The following is loosely based on actual events…
INT. LOCAL FILIPINO MARKET – NOON
Marvin zips through the automated market doors and makes a beeline toward the back of the store–past the colorful bottles of banana ketchup and fish sauce, and beyond the refrigerated aisles of fermented shrimp paste and calamansi-flavored sodas. He reaches the fish counter in a huff.
OLD FISHMONGER GUY
What you want?
(perusing the assortment of fresh fish on ice)
Uh, you don’t have any snapper today, huh?
(saying something in Tagalog that Marvin can’t understand)
Blah, blah, blah, isda, blah.
Uh, I don’t speak Tagalog.
You are not Filipino?
I am. I just don’t speak Tagalog.
You look Korean.
(thinking to himself)
If I look Korean, why the hell are you talking to me in Tagalog?
I get that all the time, but I’m Filipino.
OLD FISHMONGER GUY
Well, uh, I’m going to make Escabeche.
You know how to make Escabeche? You can’t speak Tagalog, but you can make Escabeche?!! Ha! Tell me how you make it.
Well, I already made the sweet and sour sauce at home, before I came here. I just want to get a whole fish here and have you fry it.
(surprised, maybe even a little impressed)
Ah, you made the sauce already? I see. And I fry? That’s not a bad idea, ha! So you don’t want to fry at home, ha! Wow, that’s good. Well, grouper is best for Escabeche, but we don’t have any of that either.
Is there anything I can use for Escabeche?
How many are you feeding?
Just me and my wife.
Just two?!! Ha! What, your wife can’t cook?
(getting irked, but was taught to respect his elders, dammit)
She cooks. But she’s not Filipino. So I cook the Filipino food.
She’s not Filipino?! Does she like what you cook? Does she eat Filipino food?
(wondering why older Filipinos always seem to laugh at him)
She loves Filipino food, actually.
That’s good! That’s good! OK, I have this Sea Bass here. It will be good for Escabeche. I’ll clean it and fry it for you, then you take home fast, OK? So the fish will be crisp when you get home. You don’t live far do you?
Nope. Just ten minutes away.
The Old Fishmonger Guy grabs a pristine-looking sea bass from his case, turns around, and slams it on his work counter. He goes to work and cleans the fish. Scales fly every which way, some even landing in his non-hairnet-protected hair. The Old Fishmonger Guy then takes the fish and plunges it into the hot oil of a deep fryer. Above the fryer is a sign that reads “We Fry For Free. (Whole Fish Only)”. Marvin spots the sign and imagines his mom reading the sign aloud. He laps laughs.
So tell me. What did you put in your Escabeche sauce?
(counting on his fingers as he lists his ingredients)
Hmmm. Some vinegar, water, patis, onions, garlic, ginger, red and green bell pepper, and, um, hmmm. I think that’s it.
Oh, yeah! Sugar! Yes, I put some sugar in it too. It’s sweet and sour with the vinegar and sugar.
Yes. That sounds like a pretty good Escabeche sauce.
Acceptance! At last!
After a few minutes in the bubbling and spewing hot oil, the fish was removed from the deep fryer, sprinkled with a little salt, then wrapped in a cardboard box and foil. Marvin again thanked The Old Fishmonger and took his parcel to the front of the store and paid for the fish. Marvin then zipped through the automated market doors, got into his car, then dashed home.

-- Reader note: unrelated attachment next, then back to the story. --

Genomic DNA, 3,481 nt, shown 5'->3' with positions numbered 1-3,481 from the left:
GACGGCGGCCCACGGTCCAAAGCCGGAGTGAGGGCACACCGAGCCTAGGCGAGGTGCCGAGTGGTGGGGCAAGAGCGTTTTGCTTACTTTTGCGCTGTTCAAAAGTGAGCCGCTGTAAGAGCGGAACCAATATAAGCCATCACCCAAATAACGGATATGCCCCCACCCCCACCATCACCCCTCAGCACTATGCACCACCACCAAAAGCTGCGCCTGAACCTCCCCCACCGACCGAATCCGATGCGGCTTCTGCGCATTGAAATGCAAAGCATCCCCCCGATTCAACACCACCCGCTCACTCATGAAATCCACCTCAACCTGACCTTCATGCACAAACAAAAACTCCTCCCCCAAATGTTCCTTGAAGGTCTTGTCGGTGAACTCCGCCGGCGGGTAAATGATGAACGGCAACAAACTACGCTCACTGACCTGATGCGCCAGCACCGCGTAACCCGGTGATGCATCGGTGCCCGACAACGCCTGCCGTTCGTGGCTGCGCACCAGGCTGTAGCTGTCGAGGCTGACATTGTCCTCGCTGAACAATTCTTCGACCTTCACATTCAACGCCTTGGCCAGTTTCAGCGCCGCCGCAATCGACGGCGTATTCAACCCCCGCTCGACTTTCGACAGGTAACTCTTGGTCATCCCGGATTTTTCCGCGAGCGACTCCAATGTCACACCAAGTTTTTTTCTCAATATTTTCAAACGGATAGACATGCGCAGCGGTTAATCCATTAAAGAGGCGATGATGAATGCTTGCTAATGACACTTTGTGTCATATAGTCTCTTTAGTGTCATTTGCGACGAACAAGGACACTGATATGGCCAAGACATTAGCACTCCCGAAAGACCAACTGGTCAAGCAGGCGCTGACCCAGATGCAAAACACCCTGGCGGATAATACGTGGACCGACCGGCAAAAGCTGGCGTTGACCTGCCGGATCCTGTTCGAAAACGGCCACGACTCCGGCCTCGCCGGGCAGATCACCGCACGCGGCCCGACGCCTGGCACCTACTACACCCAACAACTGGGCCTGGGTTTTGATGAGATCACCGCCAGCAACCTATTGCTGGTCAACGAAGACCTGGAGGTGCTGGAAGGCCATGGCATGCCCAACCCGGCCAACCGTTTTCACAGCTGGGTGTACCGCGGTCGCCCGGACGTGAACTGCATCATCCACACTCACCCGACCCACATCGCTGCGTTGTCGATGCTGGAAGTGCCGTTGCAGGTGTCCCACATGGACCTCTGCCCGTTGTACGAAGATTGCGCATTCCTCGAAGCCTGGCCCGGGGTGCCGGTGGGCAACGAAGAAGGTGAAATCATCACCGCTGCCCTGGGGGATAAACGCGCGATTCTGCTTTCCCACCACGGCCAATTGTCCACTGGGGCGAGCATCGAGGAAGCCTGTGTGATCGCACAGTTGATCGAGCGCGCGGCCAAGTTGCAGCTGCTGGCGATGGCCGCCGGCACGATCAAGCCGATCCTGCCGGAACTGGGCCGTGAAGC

INT. BURNT LUMPIA WORLDWIDE HEADQUARTERS – EARLY AFTERNOON.
Marvin arrives at home, but the smell of the fried fish seemingly precedes him as his wife calls out to him from the living room before even seeing him.
(she’s visibly pregnant, her hands are clasped over her belly as she sits on the couch)
Finally! How was the market?
(already in the kitchen, removing the fish from its package and placing it on a serving platter)
Eh, same as always.
(walking into the kitchen)
Mmmmm. That smells good. I kept the sauce warm on the stove like you asked. I’ve been craving this forever!
(pouring the sweet and sour sauce onto the fish)
You and me both.
Filipino Escabeche (Sweet and Sour Fish)
NOTE: You can deep-fry your own fish at home if you’d like. But as I mentioned above, I’ve found it a lot easier (and neater) to have the fish fried at my local Filipino market. If you don’t have a local Filipino market, most other Asian markets (like 99 Ranch) also fry your fish for free. And I apologize for the corniness above.
1 2lb. whole sea bass, red snapper, or grouper–cleaned, gutted, and deep fried.
2 Tablespoons canola oil
1 red onion, sliced
1-inch piece of ginger, peeled and julienned
4 cloves garlic, minced
1 green bell pepper, julienned
1 red bell pepper, julienned
1/2 cup water
1/4 cane vinegar
1 Tablespoon fish sauce
1 Tablespoon brown sugar
Freshly ground black pepper, to taste
1 teaspoon cornstarch
1 Tablespoon cold water
2 green onions, chopped for garnish
To make the Escabeche sweet and sour sauce, heat the oil in a large saute pan over medium high heat. Add the onions to the hot pan and saute for five minutes. Add the ginger, garlic, and bell peppers to the pan, and continue cooking until bell peppers begin to soften, about 3 minutes.
Add the water, vinegar, fish sauce, brown sugar, and black pepper to the pan. Stir to combine, bring to a boil, then reduce heat to a simmer. Cover pan, and continue simmering over low heat for 10 minutes. After 10 minutes, taste the sauce and adjust sauce to the desired sweet/sourness if needed.
Combine the cornstarch with the Tablespoon of water, then add to the pan. Continue stirring over low heat until sauce thickens. Remove sauce from heat, then pour over whole fried fish on a serving platter. Garnish with green onions. Serve immediately.